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Loss of a microRNA family, let-7, found key in neuroblastoma

July 07, 2016

Great strides have been made in treating neuroblastoma, the most common cancer in infants and toddlers. However, advanced cases are often fatal, and children who survive often face life-long physical and intellectual challenges related to their treatment. A study led by researchers at Dana-Farber/Boston Children's Cancer and Blood Disorders Center, finds that a microRNA called let-7 plays a central role in curbing neuroblastoma and could focus efforts to find a targeted, nontoxic alternative to chemotherapy.

Published by Nature (Advance Online) on July 6, the study unifies several theories about neuroblastoma and also has implications for other solid tumors in which let-7 is lost, such as Wilms tumor, lung, breast, ovarian and cervical cancers, says first author John Powers, PhD, of the Division of Pediatric Hematology/Oncology at Boston Children's Hospital.

The let-7 family of microRNAs (bits of genetic code that regulate genes) is known to be involved in both stem-cell differentiation and tumor suppression. Recent research had implicated LIN28B, a protein that inhibits let-7 maturation, in neuroblastoma. But the new study, through work on neuroblastoma cells and analysis of patient data, found that LIN28B is only one of several cancer mechanisms that involve let-7 suppression.

"We're showing that let-7 inhibition is central to the development of this disease," Powers says. "So critical in fact that neuroblastoma uses at least three distinct ways of eliminating it."

Powers and colleagues first demonstrated that genetic amplification of the oncogene MYCN -- producing many thousands of copies of its mRNA -- allows neuroblastomas to sequester let-7, taking it out of circulation.

"Children with a MYCN-amplification event, which occurs in about 25 percent of cases, have the poorest prognosis," says Powers, a senior scientist in the laboratory of George Q. Daley, MD, PhD, director of the Stem Cell Transplantation Program at Dana-Farber/Boston Children's. "A big question in neuroblastoma research has been, 'why do you need so much MYCN mRNA?' We found that MYCN is expressed at such high levels that it is able to sponge up otherwise functional let-7."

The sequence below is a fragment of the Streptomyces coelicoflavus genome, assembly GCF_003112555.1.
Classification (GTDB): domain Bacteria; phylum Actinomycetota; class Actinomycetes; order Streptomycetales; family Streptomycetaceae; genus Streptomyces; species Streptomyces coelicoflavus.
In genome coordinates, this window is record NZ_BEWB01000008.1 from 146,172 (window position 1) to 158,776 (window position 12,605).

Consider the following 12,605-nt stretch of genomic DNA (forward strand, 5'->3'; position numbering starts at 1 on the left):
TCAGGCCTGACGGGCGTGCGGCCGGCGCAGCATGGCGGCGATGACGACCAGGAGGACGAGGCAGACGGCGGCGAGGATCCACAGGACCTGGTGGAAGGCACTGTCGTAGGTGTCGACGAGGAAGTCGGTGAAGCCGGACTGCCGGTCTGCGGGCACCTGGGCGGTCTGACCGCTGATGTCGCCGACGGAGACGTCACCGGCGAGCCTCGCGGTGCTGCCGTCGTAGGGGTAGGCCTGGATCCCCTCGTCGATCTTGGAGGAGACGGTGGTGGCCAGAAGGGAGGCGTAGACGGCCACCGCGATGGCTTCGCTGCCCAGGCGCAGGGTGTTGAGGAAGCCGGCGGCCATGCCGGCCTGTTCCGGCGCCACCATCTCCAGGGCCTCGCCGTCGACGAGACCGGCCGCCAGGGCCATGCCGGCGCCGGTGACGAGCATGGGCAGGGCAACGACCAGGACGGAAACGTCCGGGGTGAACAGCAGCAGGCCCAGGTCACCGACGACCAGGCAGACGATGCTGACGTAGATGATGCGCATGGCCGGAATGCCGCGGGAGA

Second, the researchers showed that chromosome deletions associated with neuroblastoma (in the 11q and 3p regions) are home to multiple let-7 family members and that genetic loss of let-7 also tracks with poor outcomes.

"Genetic loss of let-7 was not widely appreciated in neuroblastoma," says Powers. "People knew about chromosomal losses and were looking for a tumor suppressor, but they were mainly looking at the protein-coding genes, not microRNAs."

Interestingly, data from 202 patients with neuroblastoma showed that chromosomal loss of let-7 rarely occurred in patients with MYCN amplification. The two cancer-promoting events, both suppressing let-7, were nearly mutually exclusive, meaning most neuroblastomas involved either one or the other.

"From the cancer's point of view, you have to deal with let-7," says Powers. "If MYCN is not amplified, the tumor instead just loses it genetically. In either case, let-7 is mitigated."

Likewise, if let-7 is eliminated through chromosomal loss, MYCN amplification becomes unnecessary for the cancer to spread. "Once a tumor has disrupted let-7 genetically, it doesn't need to amplify MYCN because it doesn't need to sponge let-7," says Powers.

Powers believes that strategies focused on restoring let-7 could provide a fresh, low-toxicity approach to neuroblastoma and other cancers in which let-7 is lost. Let-7 itself could potentially be a drug, if the challenges of delivery (common to all RNA therapeutics) can be overcome.

The team's findings, if replicated in a larger number of patient samples, could also help establish genetic typing of neuroblastomas, predicting disease severity based on LIN28B levels, genetic loss of let-7 and MYCN amplification and perhaps guiding a precision medicine approach.

Powers also hopes to apply the findings to create better mouse models of neuroblastoma. The current models do not account for let-7, he says.
-end-
The study was supported by the National Institutes of Health (R01GM107536), Alex's Lemonade Stand Foundation, the Ellison Medical Foundation, the Howard Hughes Medical Institute and the National Institute of General Medical Sciences (T32GM007753).

George Q. Daley, also of the Harvard Stem Cell Institute and Harvard Medical School, was the study's senior investigator. Co-authors are Kaloyan Tsanov, Daniel Pearson, Richard Ebright, Marc Seligsnon, Yvanka de Soysa, Patrick Cahan, Ho-Chou Tu, Areum Han, Grace LaPier, Jihan Osborne, Samantha Ross and Marcella Cesana, all of the Division of Pediatric Hematology/Oncology, Boston Children's Hospital; Frederik Roels, Jessica Theissen and Frank Berthold of the University Hospital Köln, Köln, Germany; Catherine Spina of the Wyss Institute for Biologically Inspired Engineering, Boston; Kyle Kurek of the Department of Pathology at Boston Children's; and James Collins of the Wyss Institute and the Massachusetts Institute of Technology.

About Dana-Farber/Boston Children's Cancer and Blood Disorders Center

The nation's top pediatric cancer center, according to U.S. News & World Report 2015-16 brings together two internationally known research and teaching institutions that have provided comprehensive care for pediatric oncology and hematology patients since 1947. The Harvard Medical School affiliates share a clinical staff that delivers inpatient care at Boston Children's Hospital and most outpatient care at Dana-Farber Cancer Institute.

Boston Children's Hospital

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